Newspapers have responded, as they more or less must, by making their content available in mobile formats. An Alliance for Audited Media survey of 210 media companies in January 2013 found that 100% expect to be on mobile by the end of the year.21

Something critical is missing, however: advertising. Repeating the experience of the web, publishers are finding that strong non-news competitors are abundant and that ads seem not to mesh gracefully with news reading. Industry ad revenue on the devices remains too negligible to merit measurement. Indeed, 2011 data, collected from a sample of about 40 papers by Pew Research, found mobile ad revenue accounting for less than 1% of digital revenue over all.

Media analyst Frédéric Filloux summed up the situation in a December commentary in his Monday Note newsletter: “Mobile audiences are large and growing. Great. But their monetization is mostly a disaster….So where do we go from here?”22

The industry consensus is to be present on both platforms to build audience, in the hope that advertising and other forms of new revenue will follow. As noted above, while smartphone news apps are typically free and subscriptions to tablet apps can be a tough sell, both are part of the package generating new bundled subscription revenue. Maybe with time, they will sell separately.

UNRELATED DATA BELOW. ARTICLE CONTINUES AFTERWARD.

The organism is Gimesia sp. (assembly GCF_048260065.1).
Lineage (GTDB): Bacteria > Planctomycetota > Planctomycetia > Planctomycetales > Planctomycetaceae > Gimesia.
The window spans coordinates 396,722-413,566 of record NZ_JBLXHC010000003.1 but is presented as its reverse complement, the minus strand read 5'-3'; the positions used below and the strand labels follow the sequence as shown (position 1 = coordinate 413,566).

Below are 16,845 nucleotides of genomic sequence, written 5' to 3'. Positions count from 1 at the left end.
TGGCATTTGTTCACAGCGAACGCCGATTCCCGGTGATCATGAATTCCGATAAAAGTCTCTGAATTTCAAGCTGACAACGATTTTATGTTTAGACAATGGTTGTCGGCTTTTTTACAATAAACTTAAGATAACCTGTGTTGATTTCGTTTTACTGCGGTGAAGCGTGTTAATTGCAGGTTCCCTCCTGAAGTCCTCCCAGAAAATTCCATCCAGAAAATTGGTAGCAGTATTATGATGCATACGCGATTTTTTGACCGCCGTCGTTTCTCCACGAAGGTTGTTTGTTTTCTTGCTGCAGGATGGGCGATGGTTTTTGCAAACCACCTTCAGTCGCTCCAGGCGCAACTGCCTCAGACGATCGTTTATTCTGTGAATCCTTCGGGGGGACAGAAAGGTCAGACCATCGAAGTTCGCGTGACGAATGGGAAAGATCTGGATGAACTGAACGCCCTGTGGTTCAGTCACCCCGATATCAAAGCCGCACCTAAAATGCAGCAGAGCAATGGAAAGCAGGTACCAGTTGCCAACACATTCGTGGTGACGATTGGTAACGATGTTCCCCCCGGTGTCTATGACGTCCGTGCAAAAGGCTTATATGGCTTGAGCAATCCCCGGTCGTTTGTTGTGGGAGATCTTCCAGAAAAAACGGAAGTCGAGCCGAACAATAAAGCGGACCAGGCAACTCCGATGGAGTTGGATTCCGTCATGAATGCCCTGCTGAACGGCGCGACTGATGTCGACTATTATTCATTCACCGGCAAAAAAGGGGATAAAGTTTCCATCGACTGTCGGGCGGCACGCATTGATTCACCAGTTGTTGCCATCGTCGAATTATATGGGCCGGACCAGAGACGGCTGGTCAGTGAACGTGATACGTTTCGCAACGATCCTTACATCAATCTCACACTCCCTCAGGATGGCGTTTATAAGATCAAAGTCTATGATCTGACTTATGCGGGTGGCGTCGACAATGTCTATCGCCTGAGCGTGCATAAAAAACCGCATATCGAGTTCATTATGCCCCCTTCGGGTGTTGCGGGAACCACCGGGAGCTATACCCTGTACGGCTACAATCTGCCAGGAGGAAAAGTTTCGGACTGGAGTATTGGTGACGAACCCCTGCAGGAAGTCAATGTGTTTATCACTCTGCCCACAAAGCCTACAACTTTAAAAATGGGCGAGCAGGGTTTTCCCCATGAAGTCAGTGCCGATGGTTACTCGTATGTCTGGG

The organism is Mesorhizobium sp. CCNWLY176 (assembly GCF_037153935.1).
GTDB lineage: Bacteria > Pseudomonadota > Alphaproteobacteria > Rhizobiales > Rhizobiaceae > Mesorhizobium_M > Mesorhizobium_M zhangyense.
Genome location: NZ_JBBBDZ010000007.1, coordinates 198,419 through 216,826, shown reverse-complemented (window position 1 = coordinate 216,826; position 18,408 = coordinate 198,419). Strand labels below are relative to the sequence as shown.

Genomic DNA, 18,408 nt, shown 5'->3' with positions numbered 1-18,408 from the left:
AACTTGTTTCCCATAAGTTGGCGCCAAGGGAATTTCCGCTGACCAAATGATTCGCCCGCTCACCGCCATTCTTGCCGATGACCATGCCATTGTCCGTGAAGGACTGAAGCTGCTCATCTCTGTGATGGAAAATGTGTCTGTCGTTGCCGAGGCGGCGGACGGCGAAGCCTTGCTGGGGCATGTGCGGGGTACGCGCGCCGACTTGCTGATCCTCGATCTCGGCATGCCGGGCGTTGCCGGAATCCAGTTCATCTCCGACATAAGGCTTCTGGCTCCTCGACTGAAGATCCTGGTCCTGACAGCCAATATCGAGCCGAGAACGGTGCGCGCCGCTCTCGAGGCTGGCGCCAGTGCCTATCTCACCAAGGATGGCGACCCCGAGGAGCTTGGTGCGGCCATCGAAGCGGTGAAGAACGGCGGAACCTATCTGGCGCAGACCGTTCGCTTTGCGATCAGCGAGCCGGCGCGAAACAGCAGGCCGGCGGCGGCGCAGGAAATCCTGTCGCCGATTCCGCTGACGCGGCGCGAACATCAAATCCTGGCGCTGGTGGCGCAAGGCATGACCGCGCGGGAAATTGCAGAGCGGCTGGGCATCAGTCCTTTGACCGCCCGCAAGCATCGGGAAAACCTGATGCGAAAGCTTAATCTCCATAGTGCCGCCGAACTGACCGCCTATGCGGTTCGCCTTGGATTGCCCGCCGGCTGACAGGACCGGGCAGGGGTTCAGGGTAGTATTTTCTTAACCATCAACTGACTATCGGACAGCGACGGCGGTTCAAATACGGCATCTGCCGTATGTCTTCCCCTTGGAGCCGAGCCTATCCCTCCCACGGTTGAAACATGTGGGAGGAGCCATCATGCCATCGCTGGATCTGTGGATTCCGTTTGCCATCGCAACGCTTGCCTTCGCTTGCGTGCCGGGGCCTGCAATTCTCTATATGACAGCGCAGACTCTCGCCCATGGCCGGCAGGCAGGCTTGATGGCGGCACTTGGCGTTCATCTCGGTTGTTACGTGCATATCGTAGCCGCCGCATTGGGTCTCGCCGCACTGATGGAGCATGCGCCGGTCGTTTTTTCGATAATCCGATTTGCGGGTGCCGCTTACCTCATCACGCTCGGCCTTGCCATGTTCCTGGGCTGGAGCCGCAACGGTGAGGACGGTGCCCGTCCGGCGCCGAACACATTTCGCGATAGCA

The tablet, in particular, is so new that both advertising agencies and publishers are still learning what works best. More premium-priced sponsorships that spotlight a single advertiser look to be a promising avenue. Tablet usage, a Pew Research/Economist study showed, tends to be for much more extended sessions than the three to five minutes typical of reading newspaper websites on desktops. A number of readers say they are seeking a print-like experience. That suggests at least a potential for brand-building advertising on the devices.23

Hedging their bets, 12 newspaper companies have invested in developing a freestanding smartphone “discovery” shopping site. The new company, Wanderful, absorbed a similar Associated Press effort and will debut an enhanced version of the Find n Save site at the end of this quarter. Significantly, it will not be embedded into news sites – a nod to the fact that the search for products, comparative pricing and buying on mobile are activities distinct from reading the news.